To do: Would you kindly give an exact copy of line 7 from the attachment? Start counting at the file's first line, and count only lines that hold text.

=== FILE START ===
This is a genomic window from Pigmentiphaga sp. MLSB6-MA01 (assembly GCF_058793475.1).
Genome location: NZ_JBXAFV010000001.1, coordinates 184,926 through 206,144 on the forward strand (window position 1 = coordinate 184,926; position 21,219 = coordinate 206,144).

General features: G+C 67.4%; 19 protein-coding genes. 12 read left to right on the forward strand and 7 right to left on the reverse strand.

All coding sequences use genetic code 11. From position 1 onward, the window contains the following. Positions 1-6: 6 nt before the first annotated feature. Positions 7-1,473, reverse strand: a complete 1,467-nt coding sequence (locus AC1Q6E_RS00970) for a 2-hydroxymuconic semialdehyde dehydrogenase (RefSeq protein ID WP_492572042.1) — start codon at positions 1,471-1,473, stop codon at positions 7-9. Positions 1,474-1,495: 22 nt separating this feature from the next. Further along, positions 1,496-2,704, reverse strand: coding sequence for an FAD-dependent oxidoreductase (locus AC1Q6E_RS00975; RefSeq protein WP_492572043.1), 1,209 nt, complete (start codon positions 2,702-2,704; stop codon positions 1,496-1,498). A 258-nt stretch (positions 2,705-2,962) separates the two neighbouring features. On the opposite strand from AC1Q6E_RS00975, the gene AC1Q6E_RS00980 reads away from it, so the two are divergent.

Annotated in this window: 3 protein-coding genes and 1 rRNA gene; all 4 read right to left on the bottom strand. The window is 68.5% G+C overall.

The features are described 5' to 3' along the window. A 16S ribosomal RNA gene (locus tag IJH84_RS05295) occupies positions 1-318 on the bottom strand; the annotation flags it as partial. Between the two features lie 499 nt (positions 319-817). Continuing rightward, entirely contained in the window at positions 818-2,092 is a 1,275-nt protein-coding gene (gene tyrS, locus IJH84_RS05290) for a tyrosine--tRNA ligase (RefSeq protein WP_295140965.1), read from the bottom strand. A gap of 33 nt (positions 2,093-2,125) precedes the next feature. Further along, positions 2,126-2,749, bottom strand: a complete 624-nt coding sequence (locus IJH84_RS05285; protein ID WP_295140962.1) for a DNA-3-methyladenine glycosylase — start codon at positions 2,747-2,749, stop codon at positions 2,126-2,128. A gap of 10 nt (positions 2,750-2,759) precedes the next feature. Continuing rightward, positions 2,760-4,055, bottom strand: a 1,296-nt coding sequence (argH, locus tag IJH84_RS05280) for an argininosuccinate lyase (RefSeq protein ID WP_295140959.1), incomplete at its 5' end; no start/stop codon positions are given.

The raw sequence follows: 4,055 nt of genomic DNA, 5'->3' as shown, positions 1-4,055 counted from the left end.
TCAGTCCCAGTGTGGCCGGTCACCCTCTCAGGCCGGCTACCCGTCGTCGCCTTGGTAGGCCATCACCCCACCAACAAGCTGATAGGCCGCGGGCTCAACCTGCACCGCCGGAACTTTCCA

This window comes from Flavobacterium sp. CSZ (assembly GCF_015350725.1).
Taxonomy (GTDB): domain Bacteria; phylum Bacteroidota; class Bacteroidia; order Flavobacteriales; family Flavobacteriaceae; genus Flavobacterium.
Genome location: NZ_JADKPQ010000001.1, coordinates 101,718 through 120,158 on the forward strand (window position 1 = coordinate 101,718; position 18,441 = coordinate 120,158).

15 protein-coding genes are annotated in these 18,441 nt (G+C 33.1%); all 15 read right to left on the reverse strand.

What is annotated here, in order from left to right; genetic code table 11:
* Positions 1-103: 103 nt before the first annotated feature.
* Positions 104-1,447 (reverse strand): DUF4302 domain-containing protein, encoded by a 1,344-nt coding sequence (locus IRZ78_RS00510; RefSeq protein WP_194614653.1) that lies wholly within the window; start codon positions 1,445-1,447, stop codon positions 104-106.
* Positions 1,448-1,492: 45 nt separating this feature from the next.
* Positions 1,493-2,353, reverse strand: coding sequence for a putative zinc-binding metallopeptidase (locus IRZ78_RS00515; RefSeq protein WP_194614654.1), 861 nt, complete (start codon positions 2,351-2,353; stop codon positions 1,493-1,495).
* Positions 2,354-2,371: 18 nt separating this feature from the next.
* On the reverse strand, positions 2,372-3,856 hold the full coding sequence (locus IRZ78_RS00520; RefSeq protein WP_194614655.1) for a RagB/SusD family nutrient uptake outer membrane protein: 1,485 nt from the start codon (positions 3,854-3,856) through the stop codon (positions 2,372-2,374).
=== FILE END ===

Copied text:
The raw sequence follows: 4,055 nt of genomic DNA, 5'->3' as shown, positions 1-4,055 counted from the left end.